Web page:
kottke.org posts about physics
NASA recently released a time lapse video of the Earth constructed from over 3000 still photographs taken over the course of a year. The photos were taken by a camera mounted on the NOAA’s DSCOVR satellite, which is perched above the Earth at Lagrange point 1.
Wait, have we talked about Lagrange points yet? Lagrange points are positions in space where the gravity of the Sun and the Earth (or between any two large things) cancel each other out. The Sun and the Earth pull equally on objects at these five points.
L1 is about a million miles from Earth directly between the Sun and Earth and anything that is placed there will hover there relative to the Earth forever (course adjustments for complicated reasons aside). It is the perfect spot for a weather satellite with a cool camera to hang out, taking photos of a never-dark Earth. In addition to DSCOVR, at least five other spacecraft have been positioned at L1.
L2 is about a million miles from the Earth directly opposite L1. The Earth always looks dark from there and it’s mostly shielded from solar radiation. Five spacecraft have lived at L2 and several more are planned, including the sequel to the Hubble Space Telescope. Turns out that the shadow of the Earth is a good place to put a telescope.
L3 is opposite the Earth from the Sun, the 6 o’clock to the Earth’s high noon. This point is less stable than the other points because the Earth’s gravitational influence is very small and other bodies (like Venus) periodically pass near enough to yank whatever’s there out, like George Clooney strolling through a country club dining room during date night.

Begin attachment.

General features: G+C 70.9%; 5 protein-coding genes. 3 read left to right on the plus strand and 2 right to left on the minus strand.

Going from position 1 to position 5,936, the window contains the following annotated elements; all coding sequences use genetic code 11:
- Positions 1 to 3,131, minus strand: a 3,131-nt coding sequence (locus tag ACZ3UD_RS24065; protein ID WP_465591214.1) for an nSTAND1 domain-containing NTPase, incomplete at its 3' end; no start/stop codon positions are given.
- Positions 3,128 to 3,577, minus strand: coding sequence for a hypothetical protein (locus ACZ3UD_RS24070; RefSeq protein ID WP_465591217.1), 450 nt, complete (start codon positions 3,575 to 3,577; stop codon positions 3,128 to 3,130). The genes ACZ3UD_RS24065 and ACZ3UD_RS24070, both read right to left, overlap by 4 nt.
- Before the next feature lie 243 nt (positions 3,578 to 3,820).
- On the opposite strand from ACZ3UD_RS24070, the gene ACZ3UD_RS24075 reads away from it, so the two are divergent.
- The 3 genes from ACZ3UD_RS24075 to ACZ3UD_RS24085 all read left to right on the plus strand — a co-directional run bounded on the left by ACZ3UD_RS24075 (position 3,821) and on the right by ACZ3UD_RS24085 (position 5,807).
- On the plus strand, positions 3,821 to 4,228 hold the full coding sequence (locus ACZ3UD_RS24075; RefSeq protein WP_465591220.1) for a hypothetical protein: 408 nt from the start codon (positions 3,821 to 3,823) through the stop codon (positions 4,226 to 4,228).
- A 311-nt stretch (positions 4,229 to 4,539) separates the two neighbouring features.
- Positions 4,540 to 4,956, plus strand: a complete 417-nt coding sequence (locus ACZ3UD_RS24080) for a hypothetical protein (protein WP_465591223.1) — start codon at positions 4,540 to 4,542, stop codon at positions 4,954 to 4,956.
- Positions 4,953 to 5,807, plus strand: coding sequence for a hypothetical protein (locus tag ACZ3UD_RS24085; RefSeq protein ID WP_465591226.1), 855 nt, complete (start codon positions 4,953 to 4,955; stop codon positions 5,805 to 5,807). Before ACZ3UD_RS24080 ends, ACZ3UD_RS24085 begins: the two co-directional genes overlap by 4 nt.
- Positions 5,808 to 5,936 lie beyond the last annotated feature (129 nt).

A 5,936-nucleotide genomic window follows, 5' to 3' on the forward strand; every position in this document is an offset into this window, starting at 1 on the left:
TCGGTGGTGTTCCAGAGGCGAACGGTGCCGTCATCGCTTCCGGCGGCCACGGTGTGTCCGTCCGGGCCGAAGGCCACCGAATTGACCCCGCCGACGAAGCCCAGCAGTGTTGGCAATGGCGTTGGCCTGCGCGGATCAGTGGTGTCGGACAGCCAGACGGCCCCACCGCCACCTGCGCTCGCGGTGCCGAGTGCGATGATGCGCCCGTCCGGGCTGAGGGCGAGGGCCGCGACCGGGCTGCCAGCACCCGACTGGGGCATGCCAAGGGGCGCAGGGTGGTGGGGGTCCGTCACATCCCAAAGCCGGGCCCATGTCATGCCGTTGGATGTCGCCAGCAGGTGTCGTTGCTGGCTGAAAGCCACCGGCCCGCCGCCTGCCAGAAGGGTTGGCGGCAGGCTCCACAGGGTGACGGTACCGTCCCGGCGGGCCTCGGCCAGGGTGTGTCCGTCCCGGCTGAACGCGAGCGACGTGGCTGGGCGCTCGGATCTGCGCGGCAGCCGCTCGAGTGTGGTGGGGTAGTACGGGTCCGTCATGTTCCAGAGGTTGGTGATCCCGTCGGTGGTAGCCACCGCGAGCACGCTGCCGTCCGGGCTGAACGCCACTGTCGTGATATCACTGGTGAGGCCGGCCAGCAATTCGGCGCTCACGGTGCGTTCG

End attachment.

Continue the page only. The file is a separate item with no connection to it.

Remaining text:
And quoting Wikipedia, “the L4 and L5 points lie at the third corners of the two equilateral triangles in the plane of orbit whose common base is the line between the centers of the [Earth and Sun]”. No spacecraft have ever visited these points, but they are home to some interplanetary dust and asteroid 2010 TK7, which orbits around L4. Cool! (via slate)
After an unbelievably stressful and busy winter/spring, I am hoping to find some time to read this summer. One of the books on my short list is Sean Carroll’s The Big Picture, one of those “everything is connected” things I love. From a post by Carroll on what the book’s about:
This book is a culmination of things I’ve been thinking about for a long time. I’ve loved physics from a young age, but I’ve also been interested in all sorts of “big” questions, from philosophy to evolution and neuroscience. And what these separate fields have in common is that they all aim to capture certain aspects of the same underlying universe. Therefore, while they are indisputably separate fields of endeavor — you don’t need to understand particle physics to be a world-class biologist — they must nevertheless be compatible with each other — if your theory of biology relies on forces that are not part of the Standard Model, it’s probably a non-starter. That’s more of a constraint than you might imagine. For example, it implies that there is no such thing as life after death. Your memories and other pieces of mental information are encoded in the arrangement of atoms in your brain, and there’s no way for that information to escape your body when you die.